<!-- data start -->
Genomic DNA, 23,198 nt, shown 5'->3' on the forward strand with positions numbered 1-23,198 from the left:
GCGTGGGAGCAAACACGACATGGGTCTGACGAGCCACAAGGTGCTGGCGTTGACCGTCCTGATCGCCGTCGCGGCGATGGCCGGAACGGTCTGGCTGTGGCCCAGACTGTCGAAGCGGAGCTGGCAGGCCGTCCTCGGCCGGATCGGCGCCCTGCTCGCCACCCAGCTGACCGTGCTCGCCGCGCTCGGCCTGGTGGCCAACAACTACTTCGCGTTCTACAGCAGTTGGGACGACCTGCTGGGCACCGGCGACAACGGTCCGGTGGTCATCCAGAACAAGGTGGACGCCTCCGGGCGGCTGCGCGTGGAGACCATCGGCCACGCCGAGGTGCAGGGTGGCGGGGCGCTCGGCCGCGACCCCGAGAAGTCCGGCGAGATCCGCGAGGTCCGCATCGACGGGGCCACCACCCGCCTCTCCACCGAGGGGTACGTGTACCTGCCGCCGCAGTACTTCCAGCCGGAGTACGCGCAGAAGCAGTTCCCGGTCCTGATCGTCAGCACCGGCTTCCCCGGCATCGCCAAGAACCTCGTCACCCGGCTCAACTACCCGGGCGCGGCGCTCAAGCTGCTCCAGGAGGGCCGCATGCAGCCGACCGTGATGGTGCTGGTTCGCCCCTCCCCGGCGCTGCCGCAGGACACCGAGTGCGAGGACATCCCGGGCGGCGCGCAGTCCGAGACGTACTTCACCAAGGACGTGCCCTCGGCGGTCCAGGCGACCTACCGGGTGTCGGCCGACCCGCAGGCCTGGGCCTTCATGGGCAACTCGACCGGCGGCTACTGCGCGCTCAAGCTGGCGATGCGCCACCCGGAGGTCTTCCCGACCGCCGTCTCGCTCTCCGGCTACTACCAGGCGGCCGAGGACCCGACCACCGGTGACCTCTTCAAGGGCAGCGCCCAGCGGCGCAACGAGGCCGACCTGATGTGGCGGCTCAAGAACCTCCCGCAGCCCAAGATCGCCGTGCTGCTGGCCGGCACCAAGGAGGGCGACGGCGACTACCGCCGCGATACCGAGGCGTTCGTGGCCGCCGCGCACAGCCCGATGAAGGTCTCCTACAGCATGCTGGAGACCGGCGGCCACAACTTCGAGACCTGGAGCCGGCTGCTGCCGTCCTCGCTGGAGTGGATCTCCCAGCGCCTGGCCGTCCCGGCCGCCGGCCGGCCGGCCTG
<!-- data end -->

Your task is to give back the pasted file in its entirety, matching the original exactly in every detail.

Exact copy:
Genomic DNA, 23,198 nt, shown 5'->3' on the forward strand with positions numbered 1-23,198 from the left:
GCGTGGGAGCAAACACGACATGGGTCTGACGAGCCACAAGGTGCTGGCGTTGACCGTCCTGATCGCCGTCGCGGCGATGGCCGGAACGGTCTGGCTGTGGCCCAGACTGTCGAAGCGGAGCTGGCAGGCCGTCCTCGGCCGGATCGGCGCCCTGCTCGCCACCCAGCTGACCGTGCTCGCCGCGCTCGGCCTGGTGGCCAACAACTACTTCGCGTTCTACAGCAGTTGGGACGACCTGCTGGGCACCGGCGACAACGGTCCGGTGGTCATCCAGAACAAGGTGGACGCCTCCGGGCGGCTGCGCGTGGAGACCATCGGCCACGCCGAGGTGCAGGGTGGCGGGGCGCTCGGCCGCGACCCCGAGAAGTCCGGCGAGATCCGCGAGGTCCGCATCGACGGGGCCACCACCCGCCTCTCCACCGAGGGGTACGTGTACCTGCCGCCGCAGTACTTCCAGCCGGAGTACGCGCAGAAGCAGTTCCCGGTCCTGATCGTCAGCACCGGCTTCCCCGGCATCGCCAAGAACCTCGTCACCCGGCTCAACTACCCGGGCGCGGCGCTCAAGCTGCTCCAGGAGGGCCGCATGCAGCCGACCGTGATGGTGCTGGTTCGCCCCTCCCCGGCGCTGCCGCAGGACACCGAGTGCGAGGACATCCCGGGCGGCGCGCAGTCCGAGACGTACTTCACCAAGGACGTGCCCTCGGCGGTCCAGGCGACCTACCGGGTGTCGGCCGACCCGCAGGCCTGGGCCTTCATGGGCAACTCGACCGGCGGCTACTGCGCGCTCAAGCTGGCGATGCGCCACCCGGAGGTCTTCCCGACCGCCGTCTCGCTCTCCGGCTACTACCAGGCGGCCGAGGACCCGACCACCGGTGACCTCTTCAAGGGCAGCGCCCAGCGGCGCAACGAGGCCGACCTGATGTGGCGGCTCAAGAACCTCCCGCAGCCCAAGATCGCCGTGCTGCTGGCCGGCACCAAGGAGGGCGACGGCGACTACCGCCGCGATACCGAGGCGTTCGTGGCCGCCGCGCACAGCCCGATGAAGGTCTCCTACAGCATGCTGGAGACCGGCGGCCACAACTTCGAGACCTGGAGCCGGCTGCTGCCGTCCTCGCTGGAGTGGATCTCCCAGCGCCTGGCCGTCCCGGCCGCCGGCCGGCCGGCCTG